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Microsoft R or Open Source R – Which Suits You the Best

Published by Tathagata Mukhopadhay | Asst. Vice President, Client Solutions

R, the open source statistical software, is gaining popularity in the world of analytics very fast. Over last few years companies, irrespective of size of their business, have adopted R as their analytical engines. Being open source and knowing analytics is the going to the booming industry, lot of products companies have made their product to be able to integrate with R. For example, we can pass data from Tableau to R, run some analysis in R and send back the result to Tableau for visualization.

Different R Products

Microsoft has also come into the picture in a different way. Revolution Analytics, a California based firm founded in 2007, developed an enterprise version of R called Revolution R Enterprise. This 2014 launched product introduced some proprietary components and libraries that can manage Big Data through parallel processing. In January 2015, Microsoft acquired Revolution Analytics and rebranded several Revolution Analytics products. Microsoft made some products free of cost and some of them licensed products. The products set include Microsoft R Open, Microsoft R Client and Microsoft R Server.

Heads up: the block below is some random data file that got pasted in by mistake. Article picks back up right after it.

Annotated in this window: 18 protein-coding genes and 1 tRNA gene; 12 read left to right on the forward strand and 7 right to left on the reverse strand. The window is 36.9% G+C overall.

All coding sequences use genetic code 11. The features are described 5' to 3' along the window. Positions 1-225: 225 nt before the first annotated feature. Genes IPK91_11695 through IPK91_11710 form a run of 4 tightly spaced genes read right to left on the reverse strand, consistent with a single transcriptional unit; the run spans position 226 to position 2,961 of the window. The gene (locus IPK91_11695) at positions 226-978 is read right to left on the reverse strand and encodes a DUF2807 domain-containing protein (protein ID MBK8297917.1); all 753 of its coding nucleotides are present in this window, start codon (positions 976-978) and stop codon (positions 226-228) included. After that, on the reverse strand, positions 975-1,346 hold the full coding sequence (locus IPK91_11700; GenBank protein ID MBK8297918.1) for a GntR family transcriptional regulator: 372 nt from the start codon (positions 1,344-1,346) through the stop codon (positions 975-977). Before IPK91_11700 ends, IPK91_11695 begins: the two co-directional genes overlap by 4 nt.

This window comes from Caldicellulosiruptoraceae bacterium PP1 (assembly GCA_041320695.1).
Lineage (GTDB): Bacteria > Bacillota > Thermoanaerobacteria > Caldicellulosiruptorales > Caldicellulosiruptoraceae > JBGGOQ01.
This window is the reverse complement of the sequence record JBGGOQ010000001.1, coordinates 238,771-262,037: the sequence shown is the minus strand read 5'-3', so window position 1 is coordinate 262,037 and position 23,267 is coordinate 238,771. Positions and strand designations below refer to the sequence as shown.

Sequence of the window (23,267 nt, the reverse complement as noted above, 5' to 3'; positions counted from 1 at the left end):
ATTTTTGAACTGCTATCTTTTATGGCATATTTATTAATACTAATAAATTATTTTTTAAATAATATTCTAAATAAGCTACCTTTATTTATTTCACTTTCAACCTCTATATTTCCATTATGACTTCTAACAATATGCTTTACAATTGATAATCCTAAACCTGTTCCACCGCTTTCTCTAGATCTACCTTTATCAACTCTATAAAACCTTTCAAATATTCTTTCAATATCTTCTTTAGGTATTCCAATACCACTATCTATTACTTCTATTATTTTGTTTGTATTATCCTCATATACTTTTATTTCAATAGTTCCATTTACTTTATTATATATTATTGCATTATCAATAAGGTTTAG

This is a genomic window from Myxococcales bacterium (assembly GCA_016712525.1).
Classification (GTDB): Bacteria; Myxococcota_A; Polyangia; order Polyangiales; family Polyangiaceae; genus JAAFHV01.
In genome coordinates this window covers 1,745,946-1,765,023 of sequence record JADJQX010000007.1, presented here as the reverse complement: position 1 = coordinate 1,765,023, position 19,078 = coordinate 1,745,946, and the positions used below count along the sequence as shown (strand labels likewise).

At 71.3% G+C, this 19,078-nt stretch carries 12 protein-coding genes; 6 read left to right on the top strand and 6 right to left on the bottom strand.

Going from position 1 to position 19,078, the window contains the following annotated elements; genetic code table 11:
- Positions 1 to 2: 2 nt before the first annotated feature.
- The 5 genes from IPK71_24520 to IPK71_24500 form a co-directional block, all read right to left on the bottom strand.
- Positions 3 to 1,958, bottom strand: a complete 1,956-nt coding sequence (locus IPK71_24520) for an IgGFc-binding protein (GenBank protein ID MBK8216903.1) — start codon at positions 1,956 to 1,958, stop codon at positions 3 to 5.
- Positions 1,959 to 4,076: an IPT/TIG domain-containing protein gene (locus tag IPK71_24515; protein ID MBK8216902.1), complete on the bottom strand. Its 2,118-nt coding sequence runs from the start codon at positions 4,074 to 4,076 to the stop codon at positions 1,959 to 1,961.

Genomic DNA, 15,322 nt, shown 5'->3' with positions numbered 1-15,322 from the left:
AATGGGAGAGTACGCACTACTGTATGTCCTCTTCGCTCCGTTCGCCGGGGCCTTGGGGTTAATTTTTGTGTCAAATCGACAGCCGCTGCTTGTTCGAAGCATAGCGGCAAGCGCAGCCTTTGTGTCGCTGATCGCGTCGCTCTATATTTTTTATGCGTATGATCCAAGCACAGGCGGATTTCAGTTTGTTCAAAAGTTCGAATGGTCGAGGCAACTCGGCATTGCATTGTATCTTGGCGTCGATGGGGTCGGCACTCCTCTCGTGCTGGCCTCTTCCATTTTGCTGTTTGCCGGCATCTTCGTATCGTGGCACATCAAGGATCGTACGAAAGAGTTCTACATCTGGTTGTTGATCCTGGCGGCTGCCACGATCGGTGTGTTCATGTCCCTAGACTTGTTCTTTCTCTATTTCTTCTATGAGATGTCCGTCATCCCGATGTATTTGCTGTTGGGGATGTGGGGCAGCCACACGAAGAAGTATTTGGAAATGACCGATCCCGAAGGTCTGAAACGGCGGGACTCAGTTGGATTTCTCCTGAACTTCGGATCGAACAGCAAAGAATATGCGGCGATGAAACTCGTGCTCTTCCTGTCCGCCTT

Hence with four various R products available (including open source R or CRAN R) on the market of which 3 of them are free and one (Microsoft R Server) is licensed one might be confused of the differences among these products and might end up not using the most suitable R product.

The Microsoft products being comparatively new, there is not much documentation is available on the net other than some on Microsoft websites. Though the products are very well described there, I felt the need to summarize those as a comparative view of the four versions of product.

Comparison between Different R Products

Before starting any comparison, let mention the main draw-back of Open source R (we will call this as CRAN R here onwards) which all R users know. It is the fact that R runs on memory. Hence, how much time an R code will take to analyze your data, will depend on your computer hardware. If the data goes beyond the memory limit, the code will crash. Hence, a logistic regression that takes 15 seconds to run one machine may well take 10 seconds in another high end computer to run on the same dataset. It might as well fail to run in a low configuration computer too.

Microsoft R products tries to solve this limitation of CRAN R in different editions of their products. Now let’s first look at the different additional features of Microsoft R products one by one.

Microsoft R Open

This product was previously known as Revolution R Open. Microsoft R Open (we will call this MRO henceforth) is a small improvement of CRAN R with primarily two aspect. Firstly, MRO uses multithreaded Intel Math Kernel Library (MKL) for matrix manipulations like inverse calculation, matrix multiplications, matrix decompositions, etc. But to use this we need to install the MKL library. Without this library CRAN R and MRO is same with respect to executional efficiency. Secondly, MRO provides a consistent and static set of R packages through a default CRAN repository. We can reproduce a code again and again using a specific version of R package using the checkpoint package. Other than these two, MRO is same as CRAN R.

Microsoft R Client